Comics Are Trying to Break Your Heart #130 by Drew Barth

A Question With No Name

Last week, I talked about Wonder Woman: Dead Earth, DC’s large-scale Black Label books, and the impact those books have had on DC’s new label so far. But Dead Earth was only one piece of the broader series of books. What launched just a couple weeks before was an examination of another character and the different facades they have been given over the decades. The Question: The Deaths of Vic Sage by Jeff Lemire, Denys Cowan, Bill Sienkiewicz, and Chris Sotomayor takes the titular Question and begins to play with his history—from his start in Hub City to the evil that has been lurking somewhere behind him for decades.

The Question as a character has always lent itself well to the odder mysteries—the hard boiled with a tinge of the supernatural and super heroic. And this tradition continues with The Deaths of Vic Sageas we have the man with no face going against the Beast with One Thousand Faces across history. Things start relatively simple: busting a corrupt police chief in an underage brothel and broadcasting that to the entirety of Hub City. But then Vic Sage starts seeing things. Single panels that hint at something else buzzing just beyond his memory. His oldest friend, Aristotle, knows nothing. But his former master, Richard Dragon, is able to push Sage into former lives that open up his perception of both himself as The Question and the evil that has been percolating throughout Hub City since its inception.

What really makes The Deaths of Vic Sage all the more fascinating is the fact that it feels as though it picks up right from the ending of the Denny O’Neil and Denys Cowan The Question series in the late 80s. And, as this series was completed when it was announced that Denny O’Neil himself had died, it acts as a fitting tribute to the late creator as well. There is much in The Deaths of Vic Sage that continues that tradition of classic DC storytelling—the revitalization of older characters, the creation of new villains, and a commitment to pushing forward how one could see comics storytelling. What Lemire, Cowan, Sienkiewicz, and Sotomayor have created here, then, is a story that exists both in the past and present. A character like Vic Sage and The Question can exist at any point in time, as the story proves, but it’s that unceasing quest for the truth that makes him all the more relevant now.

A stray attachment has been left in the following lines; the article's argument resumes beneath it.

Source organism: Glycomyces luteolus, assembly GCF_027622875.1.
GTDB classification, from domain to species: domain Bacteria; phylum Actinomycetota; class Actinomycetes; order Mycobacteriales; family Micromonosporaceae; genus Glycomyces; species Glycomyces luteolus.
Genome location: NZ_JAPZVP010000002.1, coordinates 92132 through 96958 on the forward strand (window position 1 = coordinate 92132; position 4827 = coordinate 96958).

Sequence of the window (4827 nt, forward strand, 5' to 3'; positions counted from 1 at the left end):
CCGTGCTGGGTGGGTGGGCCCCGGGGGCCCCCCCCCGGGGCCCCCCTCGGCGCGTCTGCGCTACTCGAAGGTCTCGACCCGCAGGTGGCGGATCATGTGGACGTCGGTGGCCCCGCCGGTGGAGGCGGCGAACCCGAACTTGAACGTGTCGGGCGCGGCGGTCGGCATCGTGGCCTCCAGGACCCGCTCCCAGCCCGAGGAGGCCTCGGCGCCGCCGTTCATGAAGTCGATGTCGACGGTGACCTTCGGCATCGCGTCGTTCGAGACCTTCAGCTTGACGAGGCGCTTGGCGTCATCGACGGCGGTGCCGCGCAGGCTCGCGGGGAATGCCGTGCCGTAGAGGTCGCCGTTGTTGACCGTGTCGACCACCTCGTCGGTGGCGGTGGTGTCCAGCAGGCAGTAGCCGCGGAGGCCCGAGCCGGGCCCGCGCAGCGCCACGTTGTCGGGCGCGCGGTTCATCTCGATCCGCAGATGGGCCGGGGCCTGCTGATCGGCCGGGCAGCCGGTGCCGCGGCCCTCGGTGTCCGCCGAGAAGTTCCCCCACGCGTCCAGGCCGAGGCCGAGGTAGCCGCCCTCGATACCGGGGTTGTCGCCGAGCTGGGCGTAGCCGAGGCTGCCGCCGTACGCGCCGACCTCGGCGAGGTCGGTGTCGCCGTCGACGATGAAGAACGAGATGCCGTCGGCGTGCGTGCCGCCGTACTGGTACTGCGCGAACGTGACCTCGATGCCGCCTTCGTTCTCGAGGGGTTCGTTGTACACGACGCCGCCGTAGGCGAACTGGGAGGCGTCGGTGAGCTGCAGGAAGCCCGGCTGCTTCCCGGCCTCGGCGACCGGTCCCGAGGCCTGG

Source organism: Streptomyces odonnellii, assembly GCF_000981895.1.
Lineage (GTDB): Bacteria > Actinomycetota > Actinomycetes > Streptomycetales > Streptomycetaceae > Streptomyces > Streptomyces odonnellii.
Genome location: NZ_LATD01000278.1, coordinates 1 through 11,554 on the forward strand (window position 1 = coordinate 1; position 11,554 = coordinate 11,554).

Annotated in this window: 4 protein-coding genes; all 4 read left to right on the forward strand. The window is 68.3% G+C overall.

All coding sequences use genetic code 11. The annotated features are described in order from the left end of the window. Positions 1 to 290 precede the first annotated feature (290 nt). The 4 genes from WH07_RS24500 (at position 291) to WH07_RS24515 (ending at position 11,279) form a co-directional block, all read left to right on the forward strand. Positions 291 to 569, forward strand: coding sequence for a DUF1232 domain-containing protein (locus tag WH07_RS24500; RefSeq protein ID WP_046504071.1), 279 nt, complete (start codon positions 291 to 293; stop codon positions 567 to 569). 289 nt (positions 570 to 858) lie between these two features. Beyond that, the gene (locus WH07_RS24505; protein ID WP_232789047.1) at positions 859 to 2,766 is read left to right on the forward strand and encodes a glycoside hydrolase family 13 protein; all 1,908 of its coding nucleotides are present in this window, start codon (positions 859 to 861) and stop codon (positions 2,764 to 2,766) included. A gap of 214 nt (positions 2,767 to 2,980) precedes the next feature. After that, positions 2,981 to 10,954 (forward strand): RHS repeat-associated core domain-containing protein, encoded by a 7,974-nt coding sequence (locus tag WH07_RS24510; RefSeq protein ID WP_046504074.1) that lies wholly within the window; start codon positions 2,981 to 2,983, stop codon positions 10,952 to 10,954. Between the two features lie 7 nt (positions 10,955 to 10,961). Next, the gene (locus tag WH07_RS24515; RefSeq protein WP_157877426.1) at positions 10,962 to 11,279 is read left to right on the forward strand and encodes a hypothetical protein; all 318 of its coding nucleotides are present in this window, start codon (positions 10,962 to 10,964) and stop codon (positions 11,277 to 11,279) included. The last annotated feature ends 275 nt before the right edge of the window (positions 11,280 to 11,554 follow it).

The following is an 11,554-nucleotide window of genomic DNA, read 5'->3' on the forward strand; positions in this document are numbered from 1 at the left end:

Much like Dead Earth, The Deaths of Vic Sage is reminiscent of classic DC blue-sky thinking. This is the same kind of thinking that brought us series like Solo, Wednesday Comics, and the original Batman: Black and White. It’s hard to overstate how something as simple as changing the dimensions of a comic can lend itself to be read with a different kind of reverence—the stories feel like something special as a result. And there’s an Other Story as well that feels just as special.

Get excited. Get questioning.


Drew Barth at Miami Book Fair in 2019.

Drew Barth (Episode 331) is a writer residing in Winter Park, FL. He received his MFA from the University of Central Florida. Right now, he’s worrying about his cat.